JUnit 4 Migration

Understand the usage of JUnit 4 and Junit 5 runtimes.


As previously mentioned, JUnit Jupiter and JUnit Vintage both run on the same platform. JUnit Vintage can run JUnit 4 and JUnit 3 tests. JUnit Jupiter uses a different package name, so it doesn’t conflict with the existing JUnit 4. Tests written with the new JUnit Jupiter programming model and legacy JUnit 4 tests can coexist in the same project. If we have legacy projects with JUnit 4 tests and want to leverage the new programming model in JUnit Jupiter, we have three options when upgrading to JUnit 5:

  • We can keep the legacy JUnit 4 tests and runtime and use the JUnit 5 platform and Jupiter for new tests only.
  • We can use JUnit Vintage to run legacy JUnit 4 tests and use JUnit Jupiter to run new tests.
  • We can upgrade legacy JUnit 4 tests to use the JUnit Jupiter programming model and use JUnit Jupiter only.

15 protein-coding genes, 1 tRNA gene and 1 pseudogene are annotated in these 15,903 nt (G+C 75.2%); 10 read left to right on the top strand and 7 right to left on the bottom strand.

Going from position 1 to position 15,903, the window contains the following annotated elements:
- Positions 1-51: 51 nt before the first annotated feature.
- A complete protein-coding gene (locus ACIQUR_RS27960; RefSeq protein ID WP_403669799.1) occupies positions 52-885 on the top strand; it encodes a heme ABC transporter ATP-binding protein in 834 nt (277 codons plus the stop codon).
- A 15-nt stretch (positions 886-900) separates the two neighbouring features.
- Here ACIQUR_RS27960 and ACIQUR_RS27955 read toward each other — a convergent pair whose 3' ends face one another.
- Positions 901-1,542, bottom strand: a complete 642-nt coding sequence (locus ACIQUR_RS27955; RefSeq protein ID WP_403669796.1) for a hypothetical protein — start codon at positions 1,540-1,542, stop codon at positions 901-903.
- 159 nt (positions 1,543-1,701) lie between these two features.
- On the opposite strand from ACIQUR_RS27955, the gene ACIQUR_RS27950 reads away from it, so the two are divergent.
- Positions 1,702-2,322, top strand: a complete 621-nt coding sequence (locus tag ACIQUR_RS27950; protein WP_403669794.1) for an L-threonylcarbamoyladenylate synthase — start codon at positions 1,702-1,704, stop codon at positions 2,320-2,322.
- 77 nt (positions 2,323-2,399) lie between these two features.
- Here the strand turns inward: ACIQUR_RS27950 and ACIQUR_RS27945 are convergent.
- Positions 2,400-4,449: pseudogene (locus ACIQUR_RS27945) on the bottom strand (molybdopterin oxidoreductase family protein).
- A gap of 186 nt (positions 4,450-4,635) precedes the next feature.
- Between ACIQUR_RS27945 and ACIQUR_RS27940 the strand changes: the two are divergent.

We use a Spring Boot application created by Spring Initializer as the legacy application. We’ll see how to migrate this application using the three options above.

JUnit 4 and 5 runtimes

The legacy Spring Boot application already has JUnit 4 configured with a simple JUnit 4 test. We can keep the configuration and tests untouched and use JUnit Jupiter to write and execute new tests. We simply need to configure JUnit 5 to the application, following the instructions in Chapter 3 (Annotations, Tagging, and Filtering). For Gradle, after enabling the JUnit 5 plugin, the standard task test is disabled by default. To run JUnit 4 tests, we use the configuration in the code below to enable the task test. We can then use a Gradle test to run both JUnit 4 and 5 tests.

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